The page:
“If you build it, they will come”
Misquotes from movies are much more prevalent in everyday popular culture than you might think. We use them all the time and the more they are repeated, the more they become ingrained in our collective consciousness. In the original films, Tarzan never said, “Me Tarzan, you Jane”, nor did Darth Vader say, “Luke, I am your father”. Similarly, Dirty Harry didn’t utter the infamous line, “Do ya feel lucky, punk?”, Bogart and Bergman never quite said, “Play it again Sam” and no one ever demanded “Beam me up Scotty” in Star Trek. In each case, what they said was very close but not these precise words, which over time have been disseminated into popular jargon.
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The title of this comment is no different. Whilst wandering around his cornfield in ‘Field of Dreams’, Kevin Costner actually hears the words, “if you build it, he will come”. However, ever since the film was released in 1989, the phrase has been oft misquoted, particularly by the business community, and has come to represent a tacit justification for commercial endeavour. It is arguably not the soundest investment advice; we can all attest to the construction of ‘white elephant’ projects that never found a market, but in the case of the fertilizer sector, it rather aptly characterises the quite staggering renaissance that is currently underway in the US.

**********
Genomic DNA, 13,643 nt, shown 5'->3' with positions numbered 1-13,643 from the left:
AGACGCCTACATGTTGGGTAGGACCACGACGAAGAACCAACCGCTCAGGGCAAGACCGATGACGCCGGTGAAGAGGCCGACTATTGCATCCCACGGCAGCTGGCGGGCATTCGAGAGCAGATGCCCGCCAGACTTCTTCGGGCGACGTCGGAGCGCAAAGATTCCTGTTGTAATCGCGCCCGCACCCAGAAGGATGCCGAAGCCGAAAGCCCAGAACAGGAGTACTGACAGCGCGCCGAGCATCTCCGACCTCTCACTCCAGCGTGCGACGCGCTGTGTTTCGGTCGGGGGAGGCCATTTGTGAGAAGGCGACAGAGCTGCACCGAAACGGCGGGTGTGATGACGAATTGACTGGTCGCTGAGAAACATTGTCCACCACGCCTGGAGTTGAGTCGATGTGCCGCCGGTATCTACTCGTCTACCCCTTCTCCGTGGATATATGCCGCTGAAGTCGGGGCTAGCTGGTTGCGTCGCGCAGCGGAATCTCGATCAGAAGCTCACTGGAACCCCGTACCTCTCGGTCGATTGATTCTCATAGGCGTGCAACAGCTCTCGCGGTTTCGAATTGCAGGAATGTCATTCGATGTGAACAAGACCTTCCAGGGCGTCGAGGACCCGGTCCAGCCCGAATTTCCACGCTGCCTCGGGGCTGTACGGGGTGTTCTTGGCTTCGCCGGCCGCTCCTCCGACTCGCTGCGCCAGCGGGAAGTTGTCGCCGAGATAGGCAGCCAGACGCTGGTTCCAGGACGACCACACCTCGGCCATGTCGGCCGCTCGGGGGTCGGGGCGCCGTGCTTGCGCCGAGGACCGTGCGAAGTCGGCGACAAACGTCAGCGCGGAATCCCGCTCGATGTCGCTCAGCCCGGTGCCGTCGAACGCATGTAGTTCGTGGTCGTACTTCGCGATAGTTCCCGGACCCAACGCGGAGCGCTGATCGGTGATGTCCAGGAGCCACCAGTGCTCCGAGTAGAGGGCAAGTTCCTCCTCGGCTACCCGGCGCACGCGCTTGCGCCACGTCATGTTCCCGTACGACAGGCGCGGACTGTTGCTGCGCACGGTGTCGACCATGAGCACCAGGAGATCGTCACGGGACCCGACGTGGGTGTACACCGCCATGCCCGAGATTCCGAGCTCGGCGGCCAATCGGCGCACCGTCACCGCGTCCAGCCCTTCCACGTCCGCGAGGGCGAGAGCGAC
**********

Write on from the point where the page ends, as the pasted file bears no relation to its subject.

As recently as the 1970s, domestic nitrogen fertilizer production in the US represented approximately 85% of the total 20 million tpy fertilizer product consumed. While this consumption figure has remained steady over the ensuing years, the US share of this market had dipped to approximately 50% by the 1990s and, by 2005, more than 55% of nitrogen fertilizer was imported. Over the same period, roughly 60 US fertilizer producers had dwindled to a mere 14 and the industry was barely recognisable.
Fast forward to the present day and there is fundamental change afoot in the US fertilizer sector. The catalyst for this change has been the shale gas revolution. Natural gas is the key component in the nitrogen manufacturing process in terms of both feedstock and operating costs. With the cost of natural gas at record lows in the US and projected to remain at these levels for the foreseeable future, fertilizer manufacturing is an ideal means of monetising this low-cost resource and regaining lost market share. There are currently at least 12 projects under construction with the potential to lift US fertilizer production back up to 70% of domestic demand and beyond. Indeed the reliability and availability of low cost natural gas in the US means that this could well be a period of rapid and sustained growth in the US fertilizer sector, leading to the establishment of an export market for low cost US producers. In this scenario, “We’re gonna need a bigger boat”, a frequent misquote from the 1975 movie Jaws, may in fact be spot on ...
Articles by Gordon Cope, Contributing Editor, on p. 18 and Richard Ewing and Deepika Thapliya, ICIS, UK, on p. 24 in this January/February issue of World Fertilizer provide considerably more detail on both the North American ‘Big Build’ and the key role of natural gas in the cost-effective manufacture of fertilizer.
We do hope that you enjoy the issue and wish you a happy and productive 2017.
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